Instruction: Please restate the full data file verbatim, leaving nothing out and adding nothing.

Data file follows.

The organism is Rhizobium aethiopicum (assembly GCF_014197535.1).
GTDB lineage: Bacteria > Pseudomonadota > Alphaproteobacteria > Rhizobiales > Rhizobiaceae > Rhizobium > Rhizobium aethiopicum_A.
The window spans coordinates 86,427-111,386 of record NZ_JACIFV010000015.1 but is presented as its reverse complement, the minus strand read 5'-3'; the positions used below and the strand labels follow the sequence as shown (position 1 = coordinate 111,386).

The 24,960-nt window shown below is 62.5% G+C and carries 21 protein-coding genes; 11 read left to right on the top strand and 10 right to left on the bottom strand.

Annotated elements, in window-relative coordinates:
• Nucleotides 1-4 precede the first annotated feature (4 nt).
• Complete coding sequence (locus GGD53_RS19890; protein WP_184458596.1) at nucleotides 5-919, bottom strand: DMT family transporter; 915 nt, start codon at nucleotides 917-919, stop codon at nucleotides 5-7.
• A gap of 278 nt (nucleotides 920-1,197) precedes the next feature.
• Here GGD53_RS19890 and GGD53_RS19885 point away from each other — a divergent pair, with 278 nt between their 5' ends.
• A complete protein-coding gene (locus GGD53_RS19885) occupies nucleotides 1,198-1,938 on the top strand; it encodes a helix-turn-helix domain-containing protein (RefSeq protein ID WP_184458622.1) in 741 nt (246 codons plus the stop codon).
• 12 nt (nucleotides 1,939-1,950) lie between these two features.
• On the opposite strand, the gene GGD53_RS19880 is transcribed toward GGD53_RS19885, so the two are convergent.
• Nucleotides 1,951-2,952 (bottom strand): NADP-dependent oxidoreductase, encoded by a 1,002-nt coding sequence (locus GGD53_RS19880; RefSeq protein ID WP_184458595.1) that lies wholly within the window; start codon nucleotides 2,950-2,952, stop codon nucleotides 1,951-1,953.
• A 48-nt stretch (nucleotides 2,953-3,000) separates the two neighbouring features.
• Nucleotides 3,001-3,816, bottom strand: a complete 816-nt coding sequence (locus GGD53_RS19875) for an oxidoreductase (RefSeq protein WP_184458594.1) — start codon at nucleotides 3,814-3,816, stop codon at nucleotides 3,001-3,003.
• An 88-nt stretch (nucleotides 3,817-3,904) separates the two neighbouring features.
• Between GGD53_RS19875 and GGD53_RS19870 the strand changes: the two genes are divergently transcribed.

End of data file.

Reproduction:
The organism is Rhizobium aethiopicum (assembly GCF_014197535.1).
GTDB lineage: Bacteria > Pseudomonadota > Alphaproteobacteria > Rhizobiales > Rhizobiaceae > Rhizobium > Rhizobium aethiopicum_A.
The window spans coordinates 86,427-111,386 of record NZ_JACIFV010000015.1 but is presented as its reverse complement, the minus strand read 5'-3'; the positions used below and the strand labels follow the sequence as shown (position 1 = coordinate 111,386).

The 24,960-nt window shown below is 62.5% G+C and carries 21 protein-coding genes; 11 read left to right on the top strand and 10 right to left on the bottom strand.

Annotated elements, in window-relative coordinates:
• Nucleotides 1-4 precede the first annotated feature (4 nt).
• Complete coding sequence (locus GGD53_RS19890; protein WP_184458596.1) at nucleotides 5-919, bottom strand: DMT family transporter; 915 nt, start codon at nucleotides 917-919, stop codon at nucleotides 5-7.
• A gap of 278 nt (nucleotides 920-1,197) precedes the next feature.
• Here GGD53_RS19890 and GGD53_RS19885 point away from each other — a divergent pair, with 278 nt between their 5' ends.
• A complete protein-coding gene (locus GGD53_RS19885) occupies nucleotides 1,198-1,938 on the top strand; it encodes a helix-turn-helix domain-containing protein (RefSeq protein ID WP_184458622.1) in 741 nt (246 codons plus the stop codon).
• 12 nt (nucleotides 1,939-1,950) lie between these two features.
• On the opposite strand, the gene GGD53_RS19880 is transcribed toward GGD53_RS19885, so the two are convergent.
• Nucleotides 1,951-2,952 (bottom strand): NADP-dependent oxidoreductase, encoded by a 1,002-nt coding sequence (locus GGD53_RS19880; RefSeq protein ID WP_184458595.1) that lies wholly within the window; start codon nucleotides 2,950-2,952, stop codon nucleotides 1,951-1,953.
• A 48-nt stretch (nucleotides 2,953-3,000) separates the two neighbouring features.
• Nucleotides 3,001-3,816, bottom strand: a complete 816-nt coding sequence (locus GGD53_RS19875) for an oxidoreductase (RefSeq protein WP_184458594.1) — start codon at nucleotides 3,814-3,816, stop codon at nucleotides 3,001-3,003.
• An 88-nt stretch (nucleotides 3,817-3,904) separates the two neighbouring features.
• Between GGD53_RS19875 and GGD53_RS19870 the strand changes: the two genes are divergently transcribed.